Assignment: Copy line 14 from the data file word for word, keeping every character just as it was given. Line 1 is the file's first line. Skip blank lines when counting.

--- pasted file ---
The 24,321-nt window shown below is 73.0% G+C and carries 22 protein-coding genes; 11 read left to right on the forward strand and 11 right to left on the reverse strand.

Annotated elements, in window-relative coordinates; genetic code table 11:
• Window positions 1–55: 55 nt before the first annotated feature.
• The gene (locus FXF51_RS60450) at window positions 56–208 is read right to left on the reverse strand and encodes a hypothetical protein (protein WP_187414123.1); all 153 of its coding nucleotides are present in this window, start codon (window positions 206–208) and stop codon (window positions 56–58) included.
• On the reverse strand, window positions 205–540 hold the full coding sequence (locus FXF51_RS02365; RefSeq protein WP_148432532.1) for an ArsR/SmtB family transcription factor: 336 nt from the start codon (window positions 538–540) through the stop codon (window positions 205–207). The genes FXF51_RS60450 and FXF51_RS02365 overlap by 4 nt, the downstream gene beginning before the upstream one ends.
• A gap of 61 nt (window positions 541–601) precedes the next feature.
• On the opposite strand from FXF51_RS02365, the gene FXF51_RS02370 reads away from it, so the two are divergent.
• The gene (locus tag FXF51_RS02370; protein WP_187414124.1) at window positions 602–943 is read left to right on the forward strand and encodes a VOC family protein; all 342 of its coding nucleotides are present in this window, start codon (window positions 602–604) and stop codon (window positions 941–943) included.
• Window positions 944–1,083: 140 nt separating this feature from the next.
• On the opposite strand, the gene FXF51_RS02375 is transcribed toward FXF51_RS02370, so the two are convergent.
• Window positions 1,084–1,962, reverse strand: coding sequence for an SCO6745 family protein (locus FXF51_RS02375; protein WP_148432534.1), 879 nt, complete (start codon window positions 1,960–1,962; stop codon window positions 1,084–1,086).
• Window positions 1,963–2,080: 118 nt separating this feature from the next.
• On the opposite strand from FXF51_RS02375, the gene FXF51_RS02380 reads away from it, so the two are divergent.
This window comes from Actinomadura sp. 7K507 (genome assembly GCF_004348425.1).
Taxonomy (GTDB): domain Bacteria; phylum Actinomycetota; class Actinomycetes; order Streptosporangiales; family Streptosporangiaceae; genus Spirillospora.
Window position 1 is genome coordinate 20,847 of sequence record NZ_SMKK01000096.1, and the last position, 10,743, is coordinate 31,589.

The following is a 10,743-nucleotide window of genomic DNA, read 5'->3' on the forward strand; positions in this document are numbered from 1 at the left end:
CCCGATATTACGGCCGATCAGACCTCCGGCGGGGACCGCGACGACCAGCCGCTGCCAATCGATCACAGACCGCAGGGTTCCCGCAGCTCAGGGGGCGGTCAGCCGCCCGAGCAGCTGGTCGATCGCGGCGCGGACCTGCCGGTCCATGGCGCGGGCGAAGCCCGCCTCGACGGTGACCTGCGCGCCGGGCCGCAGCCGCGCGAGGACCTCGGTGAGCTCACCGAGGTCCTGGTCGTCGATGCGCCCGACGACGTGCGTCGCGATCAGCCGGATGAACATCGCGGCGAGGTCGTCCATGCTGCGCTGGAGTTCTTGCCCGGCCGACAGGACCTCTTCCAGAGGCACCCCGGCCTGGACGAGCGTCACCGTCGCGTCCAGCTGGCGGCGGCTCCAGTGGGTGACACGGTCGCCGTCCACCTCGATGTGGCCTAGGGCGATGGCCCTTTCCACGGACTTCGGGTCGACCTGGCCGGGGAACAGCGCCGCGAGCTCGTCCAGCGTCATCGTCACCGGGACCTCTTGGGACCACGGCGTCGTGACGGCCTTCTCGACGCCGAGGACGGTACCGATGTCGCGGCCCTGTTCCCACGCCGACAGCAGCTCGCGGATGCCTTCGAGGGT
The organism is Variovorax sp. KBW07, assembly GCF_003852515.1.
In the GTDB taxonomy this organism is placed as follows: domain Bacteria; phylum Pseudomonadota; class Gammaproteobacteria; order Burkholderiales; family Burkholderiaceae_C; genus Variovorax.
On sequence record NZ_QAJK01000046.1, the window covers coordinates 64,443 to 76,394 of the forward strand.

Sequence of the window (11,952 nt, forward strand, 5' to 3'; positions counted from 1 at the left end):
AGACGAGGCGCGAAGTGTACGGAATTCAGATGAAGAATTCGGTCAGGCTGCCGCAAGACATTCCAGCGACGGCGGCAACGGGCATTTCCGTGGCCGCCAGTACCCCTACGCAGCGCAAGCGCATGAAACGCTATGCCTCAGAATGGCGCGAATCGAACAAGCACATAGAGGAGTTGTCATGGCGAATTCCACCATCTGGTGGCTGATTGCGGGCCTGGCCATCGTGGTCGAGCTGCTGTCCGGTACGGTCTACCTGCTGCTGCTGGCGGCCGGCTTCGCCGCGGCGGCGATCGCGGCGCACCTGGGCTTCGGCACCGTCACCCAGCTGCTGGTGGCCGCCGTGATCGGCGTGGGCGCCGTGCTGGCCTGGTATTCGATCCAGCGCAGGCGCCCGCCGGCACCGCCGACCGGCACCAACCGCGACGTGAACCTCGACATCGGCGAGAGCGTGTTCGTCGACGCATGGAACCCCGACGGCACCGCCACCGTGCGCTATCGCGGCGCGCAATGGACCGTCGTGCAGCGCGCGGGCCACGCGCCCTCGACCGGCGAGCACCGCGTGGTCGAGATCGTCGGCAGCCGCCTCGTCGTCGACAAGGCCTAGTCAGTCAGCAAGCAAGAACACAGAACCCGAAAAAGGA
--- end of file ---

This window comes from Actinomadura sp. 7K507 (genome assembly GCF_004348425.1).